>> Clyde Rathbone: ‘I’m in love with a gay man’
Le rugbyman préfère parler de « bromance » qu’il partage avec un frère, athlète professionnel qui a du cacher son homosexualité.
Sans donner aucun nom, Rathbone raconte le calvaire qu’a du subir son John (prénom d’emprunt) durant sa carrière. « Il est l’une des personnes les plus courageuses que je connaisse. La plupart de sa vie, sa sexualité a été un véritable fardeau qu’il a du porter comme une ancre autour du cou » rapporte le joueur à propos de son ami homosexuel qui aurait été « mis au placard ».
Le rugbyman raconte aussi comment le fameux John se sent mieux depuis qu’il a évoqué son homosexualité à ses proches, amis et famille. « Des mots comme pédés ou homos ne sont pratiquement plus acceptés dans n’importe quel travail alors que dans le monde sportif axé sur la testostérone, ils sont monnaie courante » n’hésite pas à dire Clyde Rathbone.
>> It’s a bromance born out of deep respect and admiration for a kindred spirit. My friend is as close to a brother as a person not born of the same mother can be. He’s one of the bravest people I know. And for most of his life he carried the burden of his sexuality like an anchor around his neck.
In writing this piece, I spoke with my friend (I’ll call him John) about his experience as a gay man in a professional sporting environment.
This is a small insight into his story.
“For as long as I can remember, I have known that I am gay. I didn’t accept it until my late teens and for a long time I would punish myself for certain thoughts in an attempt to condition myself out of my ‘gayness’.
« Things became increasingly difficult for me because I knew I was gay, and after various ridiculous attempts to change this – it wasn’t going away. At the same time I was passionate about excelling in my sport. The two stereotypes of ‘gay’ and ‘professional athlete’ caused me a lot of internal conflict.”
When I think about the stigma reserved for the gay community, it is easy to understand why John struggled as much as he did. Gay people aren’t simply different, they are different in a way that makes them less moral. And what’s more, they made the »lifestyle choice » to be this way, haven’t you heard?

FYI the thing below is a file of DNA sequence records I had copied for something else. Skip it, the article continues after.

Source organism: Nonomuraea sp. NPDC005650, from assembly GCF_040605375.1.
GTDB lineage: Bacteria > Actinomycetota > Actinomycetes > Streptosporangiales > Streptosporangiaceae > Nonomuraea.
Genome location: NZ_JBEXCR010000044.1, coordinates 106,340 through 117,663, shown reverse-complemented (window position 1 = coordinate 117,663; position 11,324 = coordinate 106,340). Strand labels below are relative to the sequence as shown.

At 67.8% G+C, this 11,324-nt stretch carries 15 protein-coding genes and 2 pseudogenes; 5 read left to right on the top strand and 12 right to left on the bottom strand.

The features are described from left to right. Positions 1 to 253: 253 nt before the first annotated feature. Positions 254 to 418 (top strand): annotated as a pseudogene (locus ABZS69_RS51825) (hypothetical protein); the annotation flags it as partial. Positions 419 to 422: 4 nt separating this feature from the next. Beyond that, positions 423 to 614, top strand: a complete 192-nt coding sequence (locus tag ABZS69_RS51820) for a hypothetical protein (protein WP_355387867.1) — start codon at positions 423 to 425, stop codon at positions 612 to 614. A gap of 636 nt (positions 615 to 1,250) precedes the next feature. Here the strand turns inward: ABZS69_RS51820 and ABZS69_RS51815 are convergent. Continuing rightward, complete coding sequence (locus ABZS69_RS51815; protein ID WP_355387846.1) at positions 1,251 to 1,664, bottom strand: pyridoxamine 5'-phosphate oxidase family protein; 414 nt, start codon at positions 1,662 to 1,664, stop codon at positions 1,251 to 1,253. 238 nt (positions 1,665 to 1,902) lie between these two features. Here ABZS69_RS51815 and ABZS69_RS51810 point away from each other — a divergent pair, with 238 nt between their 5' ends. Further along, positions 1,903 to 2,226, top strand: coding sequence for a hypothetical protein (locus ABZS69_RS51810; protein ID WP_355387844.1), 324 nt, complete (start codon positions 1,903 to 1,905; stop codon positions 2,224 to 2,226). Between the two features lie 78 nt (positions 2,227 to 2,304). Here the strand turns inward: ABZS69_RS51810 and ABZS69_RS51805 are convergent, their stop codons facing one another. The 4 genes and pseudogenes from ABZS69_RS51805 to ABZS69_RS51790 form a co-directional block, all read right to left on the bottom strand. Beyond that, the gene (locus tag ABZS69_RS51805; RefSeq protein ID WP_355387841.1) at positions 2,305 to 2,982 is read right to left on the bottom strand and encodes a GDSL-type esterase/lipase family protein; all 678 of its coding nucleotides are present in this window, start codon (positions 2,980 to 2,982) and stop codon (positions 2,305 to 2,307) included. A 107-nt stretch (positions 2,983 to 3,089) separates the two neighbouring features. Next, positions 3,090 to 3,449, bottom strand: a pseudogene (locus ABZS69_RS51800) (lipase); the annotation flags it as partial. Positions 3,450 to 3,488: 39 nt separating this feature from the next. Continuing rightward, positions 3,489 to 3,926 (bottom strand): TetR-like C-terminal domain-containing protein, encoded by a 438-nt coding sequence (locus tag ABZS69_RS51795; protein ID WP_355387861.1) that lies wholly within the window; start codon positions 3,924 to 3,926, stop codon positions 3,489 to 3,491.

When a culture relentlessly reinforces a particular narrative it becomes increasingly difficult to challenge it. And professional sport is often a deeply homophobic environment.
Words such as “faggot” and “homo” are not accepted in most workplaces, but in the testosterone-driven world of men’s sport, they remain commonplace.
John continued: “Aged 18 I became involved in a professional sport. This was my dream come true, and nothing was going to stop me making the most of the opportunity. I deliberated at length at the time and decided that to achieve my goals it was important to be judged for what I did, and not what I was. So I decided to keep being gay a secret. This decision turned into a slow, self-imposed torture.
« I have spent my life terrified that ‘coming out’ to my friends would break their trust. I worry that they will think I’m a fraud for lying to them for so long. And I couldn’t live knowing that the people closest to me didn’t think I was a genuine person. The people who know me think I’m a truthful and honest individual. This is important to me and it’s a conflict I am still dealing with.”
Suffering of this kind is desperately sad, and a reminder that while attitudes towards homosexuality are improving, many gay people remain deeply affected by societies that define them by their sexuality.
John: “I didn’t tell anyone that I was gay until my mid-20s – not my family, not my friends, absolutely no one. I eventually came out to some people close to me who I trust. This decision made itself, in that I hit rock bottom in the weeks leading up to my decision to talk. I was a wreck. I would spend most of my personal time in tears, my thoughts were becoming dangerous to my well-being and I knew if I didn’t speak up my life was at risk.”
I asked John his opinion about how sport can address homophobia.
John: “Addressing this situation in professional sport is very difficult. Lots of things are written, lots of things are said, and there are plenty of good intentions shown by athletes, administrators and fans alike. »
This week in Sydney the main football codes as well as Cricket Australia united in their commitment to rid sport of homophobia. New anti-homophobia and inclusion frameworks will be implemented by the end of August.
John: « It is important to express that being gay is not a disease, that gay athletes will be accepted in sport. I applaud this work. But it’s not enough to persuade all gay athletes that it is OK to come out.
« I feel that addressing the vocabulary we use is important, but I think this addresses the problem in a very superficial way. I don’t want people not to say what they think, I want them to realise how ignorant their words are and recognise the harm that these words can do.
« We have to continue to educate people. Sporting organisations can create environments that nurture curiosity and encourage rational thought. I think a byproduct of changing the way we think leads to a willingness to embrace differences in people.”
John had this to say about coming out to his friends and family:
John: “Talking about this has been the most freeing decision I have made and I feel grateful to have had people in my life who I am comfortable talking to – some people don’t have this luxury.
« My world changed when I spoke to people. In my mind over 20-odd years I grew my sexuality into a world-ending problem – the truth is that it isn’t, and speaking with people close to me gave me a rational perspective again.
« We should not avoid this conversation, it is a conversation that must be had.”